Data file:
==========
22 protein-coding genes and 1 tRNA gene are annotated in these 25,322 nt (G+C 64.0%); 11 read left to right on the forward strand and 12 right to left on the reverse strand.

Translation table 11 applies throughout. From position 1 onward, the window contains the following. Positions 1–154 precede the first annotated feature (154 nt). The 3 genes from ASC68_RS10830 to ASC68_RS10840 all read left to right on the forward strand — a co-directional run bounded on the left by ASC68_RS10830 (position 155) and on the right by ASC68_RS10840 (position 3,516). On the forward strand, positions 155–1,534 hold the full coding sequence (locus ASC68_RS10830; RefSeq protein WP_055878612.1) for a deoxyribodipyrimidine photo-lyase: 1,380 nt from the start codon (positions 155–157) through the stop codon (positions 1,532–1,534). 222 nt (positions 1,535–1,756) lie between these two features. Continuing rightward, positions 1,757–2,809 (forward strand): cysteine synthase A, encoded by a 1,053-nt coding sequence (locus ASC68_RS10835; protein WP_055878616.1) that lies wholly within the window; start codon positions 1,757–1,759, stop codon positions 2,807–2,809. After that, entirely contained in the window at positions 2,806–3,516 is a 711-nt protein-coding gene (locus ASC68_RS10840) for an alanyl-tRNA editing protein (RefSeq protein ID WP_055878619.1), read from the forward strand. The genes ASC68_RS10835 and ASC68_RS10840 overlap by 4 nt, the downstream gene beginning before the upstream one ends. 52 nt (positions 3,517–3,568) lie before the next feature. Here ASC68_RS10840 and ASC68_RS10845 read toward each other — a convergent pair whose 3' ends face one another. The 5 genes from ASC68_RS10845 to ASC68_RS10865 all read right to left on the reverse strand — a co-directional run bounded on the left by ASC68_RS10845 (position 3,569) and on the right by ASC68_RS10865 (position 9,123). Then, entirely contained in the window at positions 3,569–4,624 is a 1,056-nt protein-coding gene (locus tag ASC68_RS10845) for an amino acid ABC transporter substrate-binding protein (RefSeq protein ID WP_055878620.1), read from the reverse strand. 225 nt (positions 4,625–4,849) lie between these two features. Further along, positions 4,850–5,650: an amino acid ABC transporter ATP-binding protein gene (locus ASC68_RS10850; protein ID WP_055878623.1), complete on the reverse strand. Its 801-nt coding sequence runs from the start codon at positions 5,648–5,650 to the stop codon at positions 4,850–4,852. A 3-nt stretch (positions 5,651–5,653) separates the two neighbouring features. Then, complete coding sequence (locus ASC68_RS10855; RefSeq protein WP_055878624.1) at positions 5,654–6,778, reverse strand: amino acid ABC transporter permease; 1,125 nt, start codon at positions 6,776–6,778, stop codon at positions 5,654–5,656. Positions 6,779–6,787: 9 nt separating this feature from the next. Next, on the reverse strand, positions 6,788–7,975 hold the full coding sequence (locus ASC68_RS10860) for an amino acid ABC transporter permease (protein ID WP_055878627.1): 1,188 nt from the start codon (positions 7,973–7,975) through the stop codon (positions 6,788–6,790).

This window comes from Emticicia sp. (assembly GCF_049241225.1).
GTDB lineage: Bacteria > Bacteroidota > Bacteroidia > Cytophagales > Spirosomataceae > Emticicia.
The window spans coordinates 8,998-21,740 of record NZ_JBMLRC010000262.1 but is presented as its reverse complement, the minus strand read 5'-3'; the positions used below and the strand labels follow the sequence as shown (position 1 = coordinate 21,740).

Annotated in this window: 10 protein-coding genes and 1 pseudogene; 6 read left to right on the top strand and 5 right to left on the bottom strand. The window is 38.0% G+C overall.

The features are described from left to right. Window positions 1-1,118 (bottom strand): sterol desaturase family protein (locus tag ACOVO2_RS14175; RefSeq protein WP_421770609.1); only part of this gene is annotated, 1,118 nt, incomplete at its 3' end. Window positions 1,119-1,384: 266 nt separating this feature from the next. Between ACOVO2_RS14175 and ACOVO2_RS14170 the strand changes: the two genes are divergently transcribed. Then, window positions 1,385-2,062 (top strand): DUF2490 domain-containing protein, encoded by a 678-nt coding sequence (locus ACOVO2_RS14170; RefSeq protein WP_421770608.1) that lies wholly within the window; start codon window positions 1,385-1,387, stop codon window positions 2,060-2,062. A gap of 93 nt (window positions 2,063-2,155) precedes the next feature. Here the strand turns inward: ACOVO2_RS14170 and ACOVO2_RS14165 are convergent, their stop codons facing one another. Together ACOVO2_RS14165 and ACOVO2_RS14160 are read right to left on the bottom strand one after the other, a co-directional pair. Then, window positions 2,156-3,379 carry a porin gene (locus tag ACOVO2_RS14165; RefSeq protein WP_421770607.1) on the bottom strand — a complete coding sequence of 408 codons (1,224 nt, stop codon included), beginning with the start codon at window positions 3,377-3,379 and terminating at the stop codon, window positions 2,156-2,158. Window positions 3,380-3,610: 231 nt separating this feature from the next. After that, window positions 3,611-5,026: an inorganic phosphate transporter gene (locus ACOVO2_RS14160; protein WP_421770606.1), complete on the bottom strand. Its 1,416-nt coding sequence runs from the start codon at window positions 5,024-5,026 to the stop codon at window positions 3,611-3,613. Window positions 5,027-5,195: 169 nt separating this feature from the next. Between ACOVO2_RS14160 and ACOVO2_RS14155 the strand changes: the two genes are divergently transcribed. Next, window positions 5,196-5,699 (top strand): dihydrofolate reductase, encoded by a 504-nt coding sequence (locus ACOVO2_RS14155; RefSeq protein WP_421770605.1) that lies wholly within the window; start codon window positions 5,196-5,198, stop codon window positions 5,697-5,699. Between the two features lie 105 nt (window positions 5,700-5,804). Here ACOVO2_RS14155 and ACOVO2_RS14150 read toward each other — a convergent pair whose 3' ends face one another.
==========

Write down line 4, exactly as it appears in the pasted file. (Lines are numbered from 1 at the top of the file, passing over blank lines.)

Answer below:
GTDB lineage: Bacteria > Bacteroidota > Bacteroidia > Cytophagales > Spirosomataceae > Emticicia.